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Discussion Starter #1
I want to replace my license plate lights with LEDs, but when I put them in, I get a bulb out warning (the dash lights and front turn and marker lights blink rapidly).

So (I'm pretty sure that) I need resistors. I would love to put them behind the tailgate panel, but I can't see an easy way to open it up.

Anyone know how to get into the tailgate? Or is there another location, maybe near a fuse box, where I could place these resistors?

I'd appreciate any ideas. Thanks.
 

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Typically you only need the resistors for the circuits than use the flasher. The tag light doesn't. Did you change any other bulbs at the same time?
 

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Discussion Starter #3
About 2 1/2 years ago I replaced most of my exterior bulbs with LEDs. (Brakes, turn signals, sidemarkers, backup and hi-mount.) Had a problem I isolated to the brake lights so I used resistors for these. I also used a flasher unit for the turns.

Also at that time, I got the same dash-side-turn flashing problem that I'm having now when I used LEDs in the tag lights and applied the brakes, so I put the stock bulbs back & had no more problems. (Here's my original thread: http://www.elementownersclub.com/forums/showthread.php?t=40205 )

I was never satisfied with the brightness of my LEDs, so I am in the process of upgrading to newer, higher powered ones and I was also hoping a newer LED would cure the tag light flashing problem. Alas, it was not to be.

Now as I re-read my original thread, I am reminded that there may be a voltage leak that is causing the problem. One guy fixed it with a SPDT relay (whatever that is), not a resistor. Since I am mostly ignorant about electricity and circuits, I have no idea how this works or how to wire it up. I think I will keep the stock incandescent tag bulbs.

With the LEDs, I have also had a slight problem with the hi-mount stop light (radio backlight dims when I apply the brakes, (except when my running/headlights are on) but this is minor (I hope), and I can live with this.

The good news is that the newer high power lights are noticeably brighter than the old LEDs. At least I will feel safer using these.
 

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as i'm sure you know, only the turn signals are supposed to flash, and only when they are turned on. if the other lights are flashing, something is wrong.

maybe i just lucked out when i converted my CR-V to LEDs, everything external except the headlights, foglights and the license plate light. i would have converted the plate light also, but i haven't been able to get to the bulb. my current theory is that the clear cover was installed while the paint wasn't completely dry, but i'm open to other theories. i had to replace the signal flasher w/ one that didn't hyperventilate, but no resistors or diodes were installed anywhere in the vehicle. the only abnormality is that when i brake w/ the lights on, both dash turn signal lights come on. only when i brake and have the lights on. i figure this is the car's way of telling me that the LEDs aren't drawing as much current as it expects. but since that _is_ what i expect, i've left it that way for about 6 years now.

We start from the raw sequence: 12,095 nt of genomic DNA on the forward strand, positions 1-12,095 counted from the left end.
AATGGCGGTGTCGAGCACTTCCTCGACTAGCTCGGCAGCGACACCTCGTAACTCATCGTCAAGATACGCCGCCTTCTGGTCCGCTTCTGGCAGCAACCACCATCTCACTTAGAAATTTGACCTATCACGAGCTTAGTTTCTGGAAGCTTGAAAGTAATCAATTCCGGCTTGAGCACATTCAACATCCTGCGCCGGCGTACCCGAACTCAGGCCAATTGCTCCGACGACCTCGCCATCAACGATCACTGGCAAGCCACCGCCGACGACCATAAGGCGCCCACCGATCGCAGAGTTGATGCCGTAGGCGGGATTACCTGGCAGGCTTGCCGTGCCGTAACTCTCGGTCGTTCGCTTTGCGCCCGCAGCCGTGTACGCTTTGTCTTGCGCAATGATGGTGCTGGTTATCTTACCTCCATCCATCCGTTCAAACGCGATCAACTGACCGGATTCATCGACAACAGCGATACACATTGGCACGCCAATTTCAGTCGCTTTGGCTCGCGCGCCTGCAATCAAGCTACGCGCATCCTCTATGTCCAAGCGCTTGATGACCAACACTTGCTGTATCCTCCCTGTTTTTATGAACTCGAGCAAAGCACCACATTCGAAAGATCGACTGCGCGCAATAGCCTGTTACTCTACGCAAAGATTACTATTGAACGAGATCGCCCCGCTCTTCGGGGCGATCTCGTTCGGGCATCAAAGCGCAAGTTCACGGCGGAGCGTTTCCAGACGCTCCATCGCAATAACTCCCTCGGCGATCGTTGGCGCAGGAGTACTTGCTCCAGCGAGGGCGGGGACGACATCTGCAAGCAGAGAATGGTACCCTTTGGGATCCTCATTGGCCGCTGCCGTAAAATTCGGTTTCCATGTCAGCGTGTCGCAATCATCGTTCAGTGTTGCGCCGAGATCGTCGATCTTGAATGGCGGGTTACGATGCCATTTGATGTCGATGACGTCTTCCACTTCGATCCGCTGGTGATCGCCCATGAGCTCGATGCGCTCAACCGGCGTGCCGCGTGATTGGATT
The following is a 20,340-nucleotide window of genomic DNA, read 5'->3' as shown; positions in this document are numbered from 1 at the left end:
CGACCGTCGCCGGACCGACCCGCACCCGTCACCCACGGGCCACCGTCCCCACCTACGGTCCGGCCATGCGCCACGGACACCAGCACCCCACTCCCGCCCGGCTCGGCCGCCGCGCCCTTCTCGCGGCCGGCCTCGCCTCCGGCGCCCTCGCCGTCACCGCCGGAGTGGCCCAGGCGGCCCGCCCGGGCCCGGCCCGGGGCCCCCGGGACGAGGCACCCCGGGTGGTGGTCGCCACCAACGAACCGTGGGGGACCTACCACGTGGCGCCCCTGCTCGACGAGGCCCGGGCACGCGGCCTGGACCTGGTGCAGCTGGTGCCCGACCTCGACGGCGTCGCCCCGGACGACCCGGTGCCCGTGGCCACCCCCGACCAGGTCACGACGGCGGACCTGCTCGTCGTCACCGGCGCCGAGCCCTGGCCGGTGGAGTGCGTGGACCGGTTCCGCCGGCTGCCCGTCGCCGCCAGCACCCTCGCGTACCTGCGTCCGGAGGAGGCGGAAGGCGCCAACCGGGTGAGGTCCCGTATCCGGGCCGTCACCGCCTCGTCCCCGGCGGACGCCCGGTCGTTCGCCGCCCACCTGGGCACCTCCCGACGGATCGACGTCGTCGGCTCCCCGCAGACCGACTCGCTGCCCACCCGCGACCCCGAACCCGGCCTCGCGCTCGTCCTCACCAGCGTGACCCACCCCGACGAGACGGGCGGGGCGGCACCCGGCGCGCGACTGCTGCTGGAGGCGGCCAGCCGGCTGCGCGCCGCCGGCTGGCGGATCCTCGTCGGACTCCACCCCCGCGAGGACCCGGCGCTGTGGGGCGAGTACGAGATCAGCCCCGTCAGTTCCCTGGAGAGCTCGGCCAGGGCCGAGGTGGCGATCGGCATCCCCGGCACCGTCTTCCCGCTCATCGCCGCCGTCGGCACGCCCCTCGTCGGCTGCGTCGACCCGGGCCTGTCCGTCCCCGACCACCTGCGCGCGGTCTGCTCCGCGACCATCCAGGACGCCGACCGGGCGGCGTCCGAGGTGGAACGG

anyway, i wrote this long story to try to convince you to continue w/ the efforts on the LEDs. all those flashing lights are the car's way of telling you that something is not the way it expects. and i agree w/ others that there's probably some sort of leakage/interaction going on in the LED circuits.
and don't let the electrical terms scare you. a diode is just a 1 way valve for current and a SPDT relay is just a switch that is electrically controlled.
 

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These flasher modules are designed with LED's in mind. Resistors or load resistor kits are a problem. All I found was excessive heat was produced.... enough to burn paint on the mounted surface. I threw mine out. Electronic LED flashers are the way to do this if you plan to be all LED. Keep in mind also that you can always find the right pin out combination here but may have to modify the fit with jumpers,(spade connectors and short pigtails), to make work.
 

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SPDT = Single Pole Double Throw
 

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Discussion Starter #7
OK . . . I'm game to try these relays since I really like the LED look. (And - in for a penny, etc. Right?)

Anyway, right now I am using resistors on the brake lights only and a flasher unit for the turn signals. Should I scrap these in favor of a relay? Type of relay? How should I wire this in? (Please realize that, while I am a quick study, when it comes to electric circuits I need someone literally to draw me a picture on how this should be set up.)

Thanks for all your help, and hope y'all had a great Memorial Day.
 

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Discussion Starter #8
It's all good...

Just to update - I finally installed all new LEDs from V-leds, and I am not having any more problems. I am even able to use the license plate LEDs.

I think it was the new 20 LED 7 watt hi-power 7443s I am using for the stop lights that made the difference. They must not have the current leakage that the old bulbs did. And they are much brighter than the old LED bulbs. Close to stock brightness, but still not great in direct sunlight. (Of course, what light is?)
 

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Can I ask where the flasher is located in the E and which type of flasher did you get? thanks
 
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